- Decrease your distances. You probably won’t have to permanently retire your running or walking shoes, but it’s a good idea to cover shorter distances until pain subsides.
- Take up a no- or low-impact exercise. Swap swimming or bicycling in for walking or jogging. You’ll likely be able to return to your regular activities as heel pain gradually improves. However, some people find that the only way to avoid a recurring problem is to give up high-impact activities, such as running and some forms of dance.
- Add arch supports to your shoes. Inexpensive over-the-counter arch supports take the tension off the plantar fascia and help absorb shock, or if you want to invest more in a good pair of custom orthotics go see your local podiatrist. Also make sure that your runners are not too worn out as they will generally cause you more problems; general rule of thumb is 600km until a new pair is required.
- Stretch.Simple exercises using household objects can stretch your plantar fascia. Also try using a rubber bouncy ball or a golf ball to help release certain tension points in the muscle. Simply do this by having the ball on the ground and apply pressure directly onto it where it is sore. Also stretch your calfs and hamstrings as these muscles will have an impact on the plantar fascia.
- Treatment. Go see your local osteopath for pain relief and for a speedy recovery.
Prevention of Plantar Fasciitis:
You can take some simple steps now to prevent painful steps later:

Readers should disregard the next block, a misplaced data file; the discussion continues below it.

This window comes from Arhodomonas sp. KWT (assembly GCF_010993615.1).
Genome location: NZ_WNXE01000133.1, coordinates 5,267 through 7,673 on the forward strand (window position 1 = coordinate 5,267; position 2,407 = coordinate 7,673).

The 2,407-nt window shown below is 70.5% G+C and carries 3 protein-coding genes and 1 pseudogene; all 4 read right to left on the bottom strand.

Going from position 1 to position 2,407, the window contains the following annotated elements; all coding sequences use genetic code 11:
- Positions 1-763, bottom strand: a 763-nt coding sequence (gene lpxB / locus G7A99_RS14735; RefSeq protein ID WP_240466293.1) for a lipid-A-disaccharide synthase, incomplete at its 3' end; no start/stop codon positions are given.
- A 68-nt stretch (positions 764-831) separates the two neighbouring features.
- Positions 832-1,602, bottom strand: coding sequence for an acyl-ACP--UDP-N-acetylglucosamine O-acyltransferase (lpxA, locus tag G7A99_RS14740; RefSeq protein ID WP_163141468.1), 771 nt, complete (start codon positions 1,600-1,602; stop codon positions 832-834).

- Maintain a healthy weight. This minimises the stress on your plantar fascia.
- Choose supportive shoes. Avoid high heels. Buy shoes with a low to moderate heel, good arch support and shock absorbency. Don’t go barefoot, especially on hard surfaces.
- Don’t wear worn-out athletic shoes. Replace your old athletic shoes before they stop supporting and cushioning your feet. If you’re a runner, buy new shoes after about 600 kilometres of use, as uneven wear can develop.
FOAM ROLLING FOR MYOFASCIAL RELEASE
The foam roller can be a great tool, especially for runners who cover a lot of kilometres per week. This simple tool acts as a deep-tissue massage, working out kinks in over used muscles. It is especially effective to release myofascia, such as the iliotibial band or ITB. If all runners would spend just 10 minutes with a foam roller a few times a week, they would restore the structural integrity necessary for optimal performance.
There are many causes that can lead to a problem in the body’s kinetic chain, such as work, stress, gravity and pattern overload. The more you run, the more you’ll experience pattern overload. It can place a lot of stress on the body’s systems. Any dysfunction in movement as a result of myofascial tightness, can ultimately lead to an altered gait, tissue trauma, loss of range and eventually injury.
To massage the ITB, lie on the foam roller on the side. Start at the hip and work your way down to the knee and then back up to the hip. Repeat the process and stop at tender points to allow a release. You can use your arms to control how much body weight you put down on the foam roller.
FOAM ROLLER FOR STRENGTH
Balancing on a foam roller requires your body to recruit more muscles, especially in your core, to perform the move. Here are some simple exercises that you can do at home. Try doing these exercises two to three times a week to build total body strength that will help improve performance and guard against injury.
Works abdominals, glutes, back & shoulders